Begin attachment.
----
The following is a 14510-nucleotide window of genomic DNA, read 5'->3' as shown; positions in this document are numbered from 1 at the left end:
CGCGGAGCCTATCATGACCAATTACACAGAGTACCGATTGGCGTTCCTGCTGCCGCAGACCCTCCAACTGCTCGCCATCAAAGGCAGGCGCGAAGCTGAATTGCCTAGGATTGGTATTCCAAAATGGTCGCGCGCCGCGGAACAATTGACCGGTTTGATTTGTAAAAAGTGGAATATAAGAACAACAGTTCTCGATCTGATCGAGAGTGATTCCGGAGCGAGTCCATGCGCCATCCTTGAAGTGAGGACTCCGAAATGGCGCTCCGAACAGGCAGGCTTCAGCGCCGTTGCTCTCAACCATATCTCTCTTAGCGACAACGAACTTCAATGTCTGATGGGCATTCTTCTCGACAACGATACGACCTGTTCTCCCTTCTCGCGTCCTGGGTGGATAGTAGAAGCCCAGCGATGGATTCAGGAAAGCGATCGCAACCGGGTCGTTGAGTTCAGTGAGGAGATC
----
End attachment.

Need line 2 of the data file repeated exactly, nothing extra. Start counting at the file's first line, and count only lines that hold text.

CGCGGAGCCTATCATGACCAATTACACAGAGTACCGATTGGCGTTCCTGCTGCCGCAGACCCTCCAACTGCTCGCCATCAAAGGCAGGCGCGAAGCTGAATTGCCTAGGATTGGTATTCCAAAATGGTCGCGCGCCGCGGAACAATTGACCGGTTTGATTTGTAAAAAGTGGAATATAAGAACAACAGTTCTCGATCTGATCGAGAGTGATTCCGGAGCGAGTCCATGCGCCATCCTTGAAGTGAGGACTCCGAAATGGCGCTCCGAACAGGCAGGCTTCAGCGCCGTTGCTCTCAACCATATCTCTCTTAGCGACAACGAACTTCAATGTCTGATGGGCATTCTTCTCGACAACGATACGACCTGTTCTCCCTTCTCGCGTCCTGGGTGGATAGTAGAAGCCCAGCGATGGATTCAGGAAAGCGATCGCAACCGGGTCGTTGAGTTCAGTGAGGAGATC